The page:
Hydraulic fracturing with proppants has been widely applied to stimulate naturally fractured reservoirs to achieve economic production rates. However, most natural fracture apertures are relatively small to allow penetration of large proppant particles, particularly fractures far away from the injection point. Consequently, only a small region of the reservoir near the injection point where fractures are relatively larger gets stimulated.
In light of this, a graded proppant injection technique has been proposed where small proppant particles are injected first, followed by larger ones. In principle, small proppant particles will percolate deeper into the natural formations, while larger particles will tend to be trapped near the injection points. As a result, the entire fracture system is evenly supported by the proppant particles. Considering that kinematic apertures of natural fractures are very narrow, micro-sized proppants are normally used to prop them. In addition, a partial monolayer of proppants should be injected into the fracture system. This is why graded proppant injection or Graded Proppant Placement (GPP) usually refers to the monolayer injection of micro-proppants.
Former studies on Graded Proppant Placement have been based on many simplifications, leading to considerable discrepancies between previous studies’ modelling and experimental results. Negligence of Proppant Embedment into the fracture wall and Proppant Deformation (PEPD) is to blame for causing these discrepancies. The effects of these two factors are significant in soft and unconsolidated formations where rigid proppants are embedded into the fracture walls easily, and soft proppant particles easily deform, therefore, causing reduction of fracture aperture.
In a new study published in the Journal of Petroleum Science and Engineering, Engineer Huifeng Liu from CNPC Engineering Technology R&D Company Limited in China together with Engineer Zebo Yuan and Engineer Jv Liu from PetroChina Tarim Oilfield Company, Professor Pavel Bedrikovetsky from The University of Adelaide (Australia) and Dr. Yuxuan Liu from the Southwest Petroleum University established a new model for calculating Proppant Embedment into fracture wall and Proppant Deformation (PEPD) and incorporated them into the Graded Proppant Placement model. They also looked at the effects of proppant embedment and deformation on Optimal Proppant Packing Ratio, projected post-stimulation productivity increase, and optimal injection schedule.
A Graded Proppant Placement model considering Proppant Embedment into fracture wall and Proppant Deformation (PEPD) was established. The study entailed an investigation into the effects of proppant packing ratio, the elastic modulus of rock and proppant, closure pressure, and proppant particle size on propped fracture permeability.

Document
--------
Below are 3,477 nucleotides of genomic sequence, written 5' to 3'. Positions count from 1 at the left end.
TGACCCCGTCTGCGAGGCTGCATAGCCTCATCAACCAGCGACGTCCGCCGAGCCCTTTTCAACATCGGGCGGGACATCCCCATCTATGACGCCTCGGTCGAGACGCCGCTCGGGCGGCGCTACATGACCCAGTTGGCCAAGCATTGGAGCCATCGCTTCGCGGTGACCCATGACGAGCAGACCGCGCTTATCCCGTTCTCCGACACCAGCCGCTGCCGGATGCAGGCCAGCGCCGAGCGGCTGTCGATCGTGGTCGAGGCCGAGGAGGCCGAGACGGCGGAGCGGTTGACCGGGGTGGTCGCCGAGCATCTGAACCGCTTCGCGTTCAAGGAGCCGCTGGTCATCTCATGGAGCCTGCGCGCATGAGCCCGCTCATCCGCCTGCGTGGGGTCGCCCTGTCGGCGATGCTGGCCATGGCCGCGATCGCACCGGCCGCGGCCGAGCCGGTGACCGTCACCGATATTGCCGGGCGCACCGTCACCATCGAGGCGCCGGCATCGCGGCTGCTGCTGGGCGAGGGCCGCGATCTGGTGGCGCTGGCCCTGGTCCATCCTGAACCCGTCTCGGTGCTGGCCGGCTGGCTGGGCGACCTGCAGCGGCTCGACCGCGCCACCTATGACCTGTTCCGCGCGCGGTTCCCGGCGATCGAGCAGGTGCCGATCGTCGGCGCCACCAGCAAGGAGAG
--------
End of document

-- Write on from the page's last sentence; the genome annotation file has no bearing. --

The authors found that proppant diameter had little effect on the Optimal Proppant Packing Ratio. Slightly smaller proppant or rock elastic modulus led to a slightly bigger optimal proppant packing ratio. However, smaller proppant particles and smaller rock or proppant elastic modulus resulted in a lower permeability correction factor.
When PEPD was considered, the permeability correction factor was much lower, while the optimal proppant packing ratio was significantly larger. Khanna’s diagram was then redrawn taking into consideration PEPD to compute more accurate optimal proppant packing ratio values.
Conductivity Correction Factor was then introduced to determine optimal proppant packing ratio (OPPR). OPPR values were determined by the conductivity correction factor-based diagram and were observed to be much lower than those determined by the permeability correction factor-based diagram. However, the results matched Khanna’s experimental findings better than with the permeability correction factor-based diagram.
The research team reported that the optimal proppant particle numbers at different graded proppant placement stages were 32.5% more when PEPD was considered than when the two factors were neglected. Neglecting PEPD was also observed to cause an overestimation of the productivity increase folds by up to 27.5%. PEPD influence was found to be much higher on the projected productivity increase for a larger stimulation zone. They concluded that PEPD should always be considered when planning for large-scale graded proppant placement stimulations. Further research on the graded proppant placement model is still needed to get more insights into the influence of long-term proppant embedment and deformation.
Huifeng Liu, Pavel Bedrikovetsky, Zebo Yuan, Jv Liu, and Yuxuan Liu. An optimized model of calculating optimal packing ratio for graded proppant placement with consideration of proppant embedment and deformation. Journal of Petroleum Science and Engineering, issue 196 (2021), 107703.